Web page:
No Turning Back: Even ENFPs Grow Up (Eventually)…

imagesWow, man–I’m thirty-five. I know, I know, to some of you that still sounds so young. I’m sure it’s starting to sound old to some others as well. I just can’t believe how fast it feels like life is slipping away sometimes. Five years from forty. Fifteen years from twenty. That is not the way I see myself at all, nor is this where I pictured myself at this age. Not that I had any other big plans or ideas. I’m far more blessed than I could have imagined. I’m just not as accomplished.

It’s strange watching the years tick away. I’m often haunted by the notion that I’m not living fast enough, not getting enough accomplished. Always waiting and working toward an uncertain future instead of enjoying the now.  I haven’t achieved much. Lots of false career starts. Some very mild success in writing. Brown belt in jiu-jitsu, but not necessarily champion material. An MFA that doesn’t seem to qualify me even for jobs I could probably do in my sleep.

But I have my wife, and I have my words, whatever they mean to anyone besides me. And I have my darkness, which was hard-earned but is something I’d still let go of if I could figure out how. Sometimes I’m fatalistic, and that’s something I expected to outgrow by this point. It feels like sometimes all I can see are the negative things in life, if only because I’m always looking to fix them. Which is stupid. Most of them require someone far smarter and far more talented than me to be fixed.

I guess I didn’t expect to spend so much time in neutral. There was a time I lived in fifth gear, cruising down the highway with very little regard for the destination, just determined to make the journey. Now the thought of that reviles me in some ways. Some days I don’t even want to leave my apartment. Yeah, I know how that sounds. It’s really not meant to be so depressing, though. It’s just not something I ever saw myself feeling.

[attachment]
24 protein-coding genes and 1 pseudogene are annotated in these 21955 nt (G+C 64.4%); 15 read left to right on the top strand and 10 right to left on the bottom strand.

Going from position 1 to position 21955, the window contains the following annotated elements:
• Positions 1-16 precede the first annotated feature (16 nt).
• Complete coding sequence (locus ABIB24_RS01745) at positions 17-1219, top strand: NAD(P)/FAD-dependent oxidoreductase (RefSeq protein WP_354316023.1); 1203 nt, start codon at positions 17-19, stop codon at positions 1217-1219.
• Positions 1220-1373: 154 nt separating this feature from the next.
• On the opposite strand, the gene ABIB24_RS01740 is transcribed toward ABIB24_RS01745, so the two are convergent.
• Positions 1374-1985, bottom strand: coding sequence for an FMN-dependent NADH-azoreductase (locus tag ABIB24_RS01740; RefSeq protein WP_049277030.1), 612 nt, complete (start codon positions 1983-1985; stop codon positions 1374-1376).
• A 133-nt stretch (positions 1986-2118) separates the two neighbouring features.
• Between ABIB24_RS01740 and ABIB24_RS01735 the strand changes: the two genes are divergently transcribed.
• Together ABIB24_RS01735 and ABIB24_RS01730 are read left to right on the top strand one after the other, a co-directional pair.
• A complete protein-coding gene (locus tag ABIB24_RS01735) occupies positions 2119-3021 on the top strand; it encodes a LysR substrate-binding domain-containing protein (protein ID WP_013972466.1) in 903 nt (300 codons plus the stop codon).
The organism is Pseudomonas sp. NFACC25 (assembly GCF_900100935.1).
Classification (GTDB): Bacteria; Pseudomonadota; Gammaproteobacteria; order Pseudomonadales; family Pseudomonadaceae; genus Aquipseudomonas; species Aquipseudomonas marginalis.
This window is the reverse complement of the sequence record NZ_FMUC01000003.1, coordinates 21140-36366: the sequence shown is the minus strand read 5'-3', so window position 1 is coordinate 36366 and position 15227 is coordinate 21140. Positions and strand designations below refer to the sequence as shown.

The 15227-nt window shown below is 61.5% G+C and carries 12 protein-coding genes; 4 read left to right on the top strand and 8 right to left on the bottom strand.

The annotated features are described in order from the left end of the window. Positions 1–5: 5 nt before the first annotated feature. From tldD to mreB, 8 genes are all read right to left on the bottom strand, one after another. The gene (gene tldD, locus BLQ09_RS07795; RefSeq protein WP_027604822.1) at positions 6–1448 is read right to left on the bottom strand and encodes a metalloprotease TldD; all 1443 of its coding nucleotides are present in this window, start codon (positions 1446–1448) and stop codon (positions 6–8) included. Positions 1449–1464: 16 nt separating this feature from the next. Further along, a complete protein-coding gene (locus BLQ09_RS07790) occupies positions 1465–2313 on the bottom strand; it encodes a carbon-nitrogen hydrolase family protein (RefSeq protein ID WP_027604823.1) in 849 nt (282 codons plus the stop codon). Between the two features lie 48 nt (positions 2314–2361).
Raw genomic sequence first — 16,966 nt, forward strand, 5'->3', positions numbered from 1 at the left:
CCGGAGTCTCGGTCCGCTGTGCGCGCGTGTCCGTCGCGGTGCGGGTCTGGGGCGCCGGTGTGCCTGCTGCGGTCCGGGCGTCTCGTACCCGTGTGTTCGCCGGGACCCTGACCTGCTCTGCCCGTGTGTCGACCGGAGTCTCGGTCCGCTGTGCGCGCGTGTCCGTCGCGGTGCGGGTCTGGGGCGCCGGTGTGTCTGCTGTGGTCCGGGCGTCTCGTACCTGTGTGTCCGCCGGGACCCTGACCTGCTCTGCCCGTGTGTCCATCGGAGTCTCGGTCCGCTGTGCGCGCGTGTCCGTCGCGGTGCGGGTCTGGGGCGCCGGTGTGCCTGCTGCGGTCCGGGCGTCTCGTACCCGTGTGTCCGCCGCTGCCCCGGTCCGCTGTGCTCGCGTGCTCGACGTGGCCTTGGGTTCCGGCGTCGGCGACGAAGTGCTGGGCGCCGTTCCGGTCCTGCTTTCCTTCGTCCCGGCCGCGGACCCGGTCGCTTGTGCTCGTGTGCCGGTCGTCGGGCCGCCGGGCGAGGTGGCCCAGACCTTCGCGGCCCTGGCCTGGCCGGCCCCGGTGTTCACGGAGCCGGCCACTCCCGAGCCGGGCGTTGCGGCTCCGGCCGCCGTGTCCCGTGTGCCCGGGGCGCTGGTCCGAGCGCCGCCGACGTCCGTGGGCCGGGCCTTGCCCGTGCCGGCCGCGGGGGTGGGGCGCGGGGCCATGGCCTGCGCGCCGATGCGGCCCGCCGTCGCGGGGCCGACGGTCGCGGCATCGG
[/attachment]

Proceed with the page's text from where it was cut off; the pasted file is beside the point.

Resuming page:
In a sense, I guess you can say that I still have huge pieces of my youth left, and that’s a blessing. But nobody really explained to me that I’d have such a front row seat to watching it fade off a little at a time.  I don’t know if I expected it to just disappear one day, or what. I just know I don’t want to lose that young, youthful perspective on life, that thirst for new experiences that so defines me. But I am, just like everyone else. I see possibilities everywhere, but now I also recognize how many of them will never exist at all.

I want to spend all of my hours doing the things I love while they’re still so easy to do. Training jiu-jitsu. Having adventures. Writing the best books that I’m capable of writing. Travelling. But also staying home, learning to be disciplined and patient. I was never good at patient. Probably never will be. Doesn’t mean I shouldn’t try.

And so on this, my thirty-fifth birthday, it feels like I’m standing on the edge of that next  great adventure, though I can’t even begin to tell you what it will look like.  I’m terrified it will fall apart like so many of the others that came before it. I’m also terrified that it won’t, and I’ll get tangled up into something different than what I’ve imagined, something less, with no way out. But I’m extremely fortunate to be in the position to act, to have agency over my plans, and that’s something I try to keep perspective on every day. I don’t know how my story will end, only that it will, for sure, end at some point.

In the meantime, I hope to find peace as much as prosperity in the coming years.  Probably more, if you want to know the truth. There, now that sounds more like the old me talking. Good to have him back; hopefully he’ll stick around for the future!

2 thoughts on “No Turning Back: Even ENFPs Grow Up (Eventually)…

  1. Happy Birthday, Michael. I really enjoyed this excellent and moving piece of introspective writing!

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